Did you know that one in four Americans have identified work as being a source of anxiety? Or that depressed employees lose on average 27 work days per year? And what about this statistic – depression costs employers more than any other health condition? These are sobering statistics. It’s incumbent on every responsible employer as well as those with an eye on productivity and reducing sickness and absence costs to do something about it.An employee presenting with a physical illness would be encouraged to seek medical help and take the necessary time off to recuperate and recover. Sadly, it’s usually a different story for employees with mental health issues. At best, there’s often a lack of understanding and at worse, there can be stigma or shame involved. However, attitudes are slowly changing helped by celebrities such as Bruce Springsteen who opened up about his ongoing battle with depression in his recent autobiography and Princes William and Harry who disclosed their struggles with anxiety following the sudden death of their mother. So if mental health at work is a topic you feel less than comfortable with then this article is essential reading. We outline some of the key issues and how employers can begin to tackle the problem.
Mental Health At Work: Why It’s Important
We’ve touched on this already but there’s no doubt that protecting and enhancing the mental health of your employees is not only an ethical responsibility, but it’s also a pragmatic choice too. You see, the hidden costs to the employer in terms of low productivity or absenteeism can be significant.
A recent study from the London School of Economics estimated that depression alone is costing the US economy more than $91 billion in lost productivity, while depression-related presenteeism (or attending work while unwell) costs $84.7 billion each year. Multiply these sorts of figures by other common mental illnesses such as anxiety and it’s clear that there is a significant issue here. And we haven’t even touched on employees with more complex mental health issues such as eating disorders, post-traumatic stress disorders, schizophrenia and bipolar disorders.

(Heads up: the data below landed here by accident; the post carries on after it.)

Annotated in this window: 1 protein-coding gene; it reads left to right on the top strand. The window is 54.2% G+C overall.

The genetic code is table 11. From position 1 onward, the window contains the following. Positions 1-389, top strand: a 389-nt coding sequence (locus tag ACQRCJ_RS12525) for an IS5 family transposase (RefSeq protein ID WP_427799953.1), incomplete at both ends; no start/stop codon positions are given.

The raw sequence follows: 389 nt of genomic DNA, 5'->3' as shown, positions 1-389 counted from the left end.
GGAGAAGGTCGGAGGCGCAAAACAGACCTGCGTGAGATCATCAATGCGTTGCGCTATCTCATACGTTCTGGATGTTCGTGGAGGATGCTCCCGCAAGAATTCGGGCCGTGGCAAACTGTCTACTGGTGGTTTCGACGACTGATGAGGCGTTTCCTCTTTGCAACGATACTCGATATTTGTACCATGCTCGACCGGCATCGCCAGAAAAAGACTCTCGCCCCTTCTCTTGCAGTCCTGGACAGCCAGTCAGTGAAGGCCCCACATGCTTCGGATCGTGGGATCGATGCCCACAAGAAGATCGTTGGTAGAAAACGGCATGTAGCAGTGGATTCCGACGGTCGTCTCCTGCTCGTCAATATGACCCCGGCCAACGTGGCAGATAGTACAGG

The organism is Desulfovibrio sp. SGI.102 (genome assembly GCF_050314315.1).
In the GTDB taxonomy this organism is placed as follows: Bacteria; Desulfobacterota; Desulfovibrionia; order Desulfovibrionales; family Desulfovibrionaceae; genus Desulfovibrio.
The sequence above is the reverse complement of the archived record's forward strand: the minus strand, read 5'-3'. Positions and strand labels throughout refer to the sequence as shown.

What Can Employers Do In Response?
Don’t Sweep It Under The Carpet
Probably the single most important step an employer can take is to remove the stigma around mental illness by encouraging an open dialogue with employees. A mental-health friendly workplace will result in more employees feeling comfortable opening up about their struggles. And removing the stigma and shame attached to mental health will result in fewer employees investing huge amounts of energy in trying to hide their symptoms in the workplace.
Individual line managers will be critical to creating the environment of acceptance and openness. For a great many employees, the way they feel about themselves and the company is directly related to how they are treated by their line managers and other leaders in the organization. What’s more, the behavior of line managers could be a root cause of workplace stress and anxiety. For instance, a negative, abusive or even a just plain disorganized manager can induce stress-related health problems in those that have to work alongside them. On the other hand, a manager that supports and values team members can positively help employees to manage all kinds of workplace difficulties, including any mental health issues that might have otherwise impacted on their performance.
The starting point for a positive workplace culture therefore lies with managers. They need to be equipped with the understanding, knowledge and tools to deal with mental health issues at work.
Encourage A Healthy Work-life Balance